This week brought an amazing surprise that led to a phenomenal listening opportunity. Here’s what happened…
As you may remember, my hubby and I moved from just outside Raleigh, NC to Newnan, GA about a month ago, so I could start my new teaching job at the University of West Georgia. We’ve been gradually getting settled in, meeting new people, and forming a little community of friends. (On a side note, why is it so much harder for adults to make friends than it is for children?)
So, anyway, on Wednesday night, we were chatting with a couple we recently met, and as often happens, the topic turned to what we do for a living. On learning that I am a musicologist, my new friends informed me of their deep love of music. The husband directs a choir, and the wife is a singer. Due to their background, these folks knew a bit more than the typical people with whom I have this kind of conversation. Still, I was a bit surprised to be asked about my primary research field. But when I responded, “I wrote my dissertation on Mahler’s Wunderhorn Lieder,” instead of the look of confusion that I usually get upon the revelation, this gentleman said, “I love Mahler! I used to listen to his music all the time in middle school (!). Are you going to see the ‘Resurrection’ tomorrow?”
Say what now?!?! Someone is performing my favorite symphony by my favorite composer tomorrow, and I didn’t know anything about it? I can only blame my newness to the area for that grievous oversight. So, as it turns out, this weekend is the opening of the new season for the Atlanta Symphony Orchestra, and they kicked 2015-16 off with a bang by performing Mahler’s Symphony no. 2 (“The Resurrection”).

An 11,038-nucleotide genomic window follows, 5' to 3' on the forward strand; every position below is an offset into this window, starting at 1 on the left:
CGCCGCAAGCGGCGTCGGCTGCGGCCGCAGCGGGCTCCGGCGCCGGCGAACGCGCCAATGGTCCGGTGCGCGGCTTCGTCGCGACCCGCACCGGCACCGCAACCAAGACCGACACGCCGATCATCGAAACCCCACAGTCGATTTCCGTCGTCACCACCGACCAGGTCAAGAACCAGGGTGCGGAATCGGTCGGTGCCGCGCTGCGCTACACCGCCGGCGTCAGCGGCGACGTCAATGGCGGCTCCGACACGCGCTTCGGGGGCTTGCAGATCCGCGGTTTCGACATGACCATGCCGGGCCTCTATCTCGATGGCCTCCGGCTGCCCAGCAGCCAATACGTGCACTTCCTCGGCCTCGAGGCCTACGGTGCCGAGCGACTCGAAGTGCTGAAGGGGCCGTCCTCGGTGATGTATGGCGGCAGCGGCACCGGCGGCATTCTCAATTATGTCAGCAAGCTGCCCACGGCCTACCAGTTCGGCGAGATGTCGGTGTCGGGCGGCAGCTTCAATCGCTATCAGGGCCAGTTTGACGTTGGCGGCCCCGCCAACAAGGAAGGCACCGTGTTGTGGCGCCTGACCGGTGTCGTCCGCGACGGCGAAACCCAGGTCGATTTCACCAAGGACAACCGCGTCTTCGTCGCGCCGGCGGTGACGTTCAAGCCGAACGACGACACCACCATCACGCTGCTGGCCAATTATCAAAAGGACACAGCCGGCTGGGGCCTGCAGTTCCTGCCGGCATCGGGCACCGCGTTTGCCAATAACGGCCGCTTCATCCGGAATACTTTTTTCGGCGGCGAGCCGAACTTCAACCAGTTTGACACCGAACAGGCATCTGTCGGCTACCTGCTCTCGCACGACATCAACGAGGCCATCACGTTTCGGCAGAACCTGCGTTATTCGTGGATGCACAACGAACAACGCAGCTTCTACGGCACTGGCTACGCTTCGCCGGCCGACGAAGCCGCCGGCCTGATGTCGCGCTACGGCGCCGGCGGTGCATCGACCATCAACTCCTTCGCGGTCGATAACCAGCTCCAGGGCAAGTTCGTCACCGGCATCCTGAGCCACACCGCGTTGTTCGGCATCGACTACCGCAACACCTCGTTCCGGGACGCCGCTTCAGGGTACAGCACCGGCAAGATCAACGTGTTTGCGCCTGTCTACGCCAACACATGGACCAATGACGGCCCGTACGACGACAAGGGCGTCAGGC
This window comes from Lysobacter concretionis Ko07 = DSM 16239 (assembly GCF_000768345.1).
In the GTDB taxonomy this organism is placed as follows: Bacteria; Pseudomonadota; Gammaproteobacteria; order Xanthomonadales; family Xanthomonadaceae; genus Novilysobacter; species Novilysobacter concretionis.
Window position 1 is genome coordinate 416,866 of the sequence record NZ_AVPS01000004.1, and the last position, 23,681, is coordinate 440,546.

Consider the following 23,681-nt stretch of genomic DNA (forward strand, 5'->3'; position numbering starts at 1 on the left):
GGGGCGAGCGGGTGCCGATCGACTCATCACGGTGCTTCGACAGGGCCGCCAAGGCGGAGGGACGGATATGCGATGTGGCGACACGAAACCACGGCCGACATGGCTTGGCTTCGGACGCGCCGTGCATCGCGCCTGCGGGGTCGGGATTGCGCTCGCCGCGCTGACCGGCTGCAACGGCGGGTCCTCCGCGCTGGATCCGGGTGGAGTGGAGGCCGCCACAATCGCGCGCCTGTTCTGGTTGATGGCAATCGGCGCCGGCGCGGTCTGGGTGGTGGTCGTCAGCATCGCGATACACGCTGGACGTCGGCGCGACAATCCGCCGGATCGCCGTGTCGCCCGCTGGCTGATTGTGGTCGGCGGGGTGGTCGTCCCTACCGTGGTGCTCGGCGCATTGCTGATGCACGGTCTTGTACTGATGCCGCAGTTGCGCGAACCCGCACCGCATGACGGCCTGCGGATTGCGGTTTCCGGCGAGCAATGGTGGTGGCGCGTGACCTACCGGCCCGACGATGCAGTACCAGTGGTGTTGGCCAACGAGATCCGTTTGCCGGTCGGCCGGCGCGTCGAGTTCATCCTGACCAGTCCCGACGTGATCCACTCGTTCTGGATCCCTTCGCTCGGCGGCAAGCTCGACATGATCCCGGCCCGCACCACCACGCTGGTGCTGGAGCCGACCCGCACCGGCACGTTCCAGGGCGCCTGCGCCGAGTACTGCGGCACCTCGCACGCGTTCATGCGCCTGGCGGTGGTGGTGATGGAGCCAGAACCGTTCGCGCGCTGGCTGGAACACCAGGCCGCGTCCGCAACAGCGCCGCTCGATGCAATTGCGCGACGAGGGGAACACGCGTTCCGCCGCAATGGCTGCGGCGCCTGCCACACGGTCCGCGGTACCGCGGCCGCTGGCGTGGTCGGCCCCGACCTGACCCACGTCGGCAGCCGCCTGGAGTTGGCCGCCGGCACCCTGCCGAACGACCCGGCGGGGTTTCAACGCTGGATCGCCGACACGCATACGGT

Then the question at hand, were we going? Well, I don’t know. 24 hours isn’t much notice. We also had the budget to consider. Moving 3 states away is a costly endeavor, and it seems like every time we turn around, there’s something new we need for the house. As bourgeois as it may sound, maybe sitting this one out wouldn’t be the worst thing ever to happen. Sigh… Reality can be such a bummer…
So, we get home from our outing as my husband’s phone begins to ring. It is our new friends. They want to know whether we would be free on either Thursday or Saturday night. Thinking they were going to invite us to dinner or something, and since we plan to finish some household projects on Saturday, Thursday is better for us. Ok. Vague and mysterious call, but it looks like we have some kind of plan on Thursday.
The following morning, we have an email. Our friends have decided that missing Mahler was unacceptable, so they purchased tickets for us! Once the shock of something so incredibly generous wore off, we began to make plans: what to wear, when to leave, where to go, etc…